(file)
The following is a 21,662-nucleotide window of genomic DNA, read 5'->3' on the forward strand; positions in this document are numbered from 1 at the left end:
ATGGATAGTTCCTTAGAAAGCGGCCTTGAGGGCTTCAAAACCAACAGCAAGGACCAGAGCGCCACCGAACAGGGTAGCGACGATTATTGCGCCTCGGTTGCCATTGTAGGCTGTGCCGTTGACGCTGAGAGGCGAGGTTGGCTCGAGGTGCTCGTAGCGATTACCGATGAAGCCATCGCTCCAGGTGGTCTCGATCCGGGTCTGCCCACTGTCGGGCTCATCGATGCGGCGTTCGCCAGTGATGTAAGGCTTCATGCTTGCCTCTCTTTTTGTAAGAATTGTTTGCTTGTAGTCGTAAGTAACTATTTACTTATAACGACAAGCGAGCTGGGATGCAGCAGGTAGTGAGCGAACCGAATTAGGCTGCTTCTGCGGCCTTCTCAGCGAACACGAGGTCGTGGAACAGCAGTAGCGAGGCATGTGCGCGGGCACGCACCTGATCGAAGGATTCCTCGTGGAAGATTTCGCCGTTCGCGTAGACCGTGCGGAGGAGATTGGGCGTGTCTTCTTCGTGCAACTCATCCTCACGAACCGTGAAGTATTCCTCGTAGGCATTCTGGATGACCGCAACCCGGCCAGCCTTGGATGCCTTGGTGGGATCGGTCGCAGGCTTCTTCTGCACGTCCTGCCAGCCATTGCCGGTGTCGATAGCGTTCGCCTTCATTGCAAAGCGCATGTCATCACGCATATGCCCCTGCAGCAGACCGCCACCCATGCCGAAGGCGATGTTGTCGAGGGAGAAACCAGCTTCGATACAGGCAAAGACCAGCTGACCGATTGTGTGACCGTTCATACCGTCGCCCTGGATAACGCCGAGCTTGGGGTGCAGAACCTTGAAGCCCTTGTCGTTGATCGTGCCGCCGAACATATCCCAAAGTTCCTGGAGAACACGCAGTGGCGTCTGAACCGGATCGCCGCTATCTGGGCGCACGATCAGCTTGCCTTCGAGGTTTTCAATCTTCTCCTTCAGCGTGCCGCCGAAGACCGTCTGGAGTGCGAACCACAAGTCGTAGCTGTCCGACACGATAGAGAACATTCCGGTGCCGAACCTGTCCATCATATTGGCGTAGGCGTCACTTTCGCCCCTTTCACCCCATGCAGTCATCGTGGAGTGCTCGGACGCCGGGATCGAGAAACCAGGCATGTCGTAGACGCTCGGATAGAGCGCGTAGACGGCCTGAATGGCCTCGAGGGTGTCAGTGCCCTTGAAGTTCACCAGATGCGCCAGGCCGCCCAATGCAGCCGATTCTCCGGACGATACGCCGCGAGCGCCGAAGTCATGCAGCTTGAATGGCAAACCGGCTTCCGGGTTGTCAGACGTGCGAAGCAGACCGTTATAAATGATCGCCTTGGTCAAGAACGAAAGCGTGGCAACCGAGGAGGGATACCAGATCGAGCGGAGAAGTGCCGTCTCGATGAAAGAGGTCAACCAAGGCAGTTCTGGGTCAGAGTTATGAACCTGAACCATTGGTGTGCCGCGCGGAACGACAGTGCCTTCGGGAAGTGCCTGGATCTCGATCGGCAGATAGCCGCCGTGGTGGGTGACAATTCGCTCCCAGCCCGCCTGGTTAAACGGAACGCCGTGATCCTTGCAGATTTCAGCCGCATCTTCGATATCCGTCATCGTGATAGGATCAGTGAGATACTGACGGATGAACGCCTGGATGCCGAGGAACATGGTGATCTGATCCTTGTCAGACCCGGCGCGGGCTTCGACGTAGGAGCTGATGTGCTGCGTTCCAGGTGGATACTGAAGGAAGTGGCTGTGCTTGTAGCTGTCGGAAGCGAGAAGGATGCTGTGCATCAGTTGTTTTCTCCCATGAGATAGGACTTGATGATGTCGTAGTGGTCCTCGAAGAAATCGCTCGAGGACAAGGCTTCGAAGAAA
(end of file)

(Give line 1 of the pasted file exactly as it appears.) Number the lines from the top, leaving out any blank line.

The following is a 21,662-nucleotide window of genomic DNA, read 5'->3' on the forward strand; positions in this document are numbered from 1 at the left end: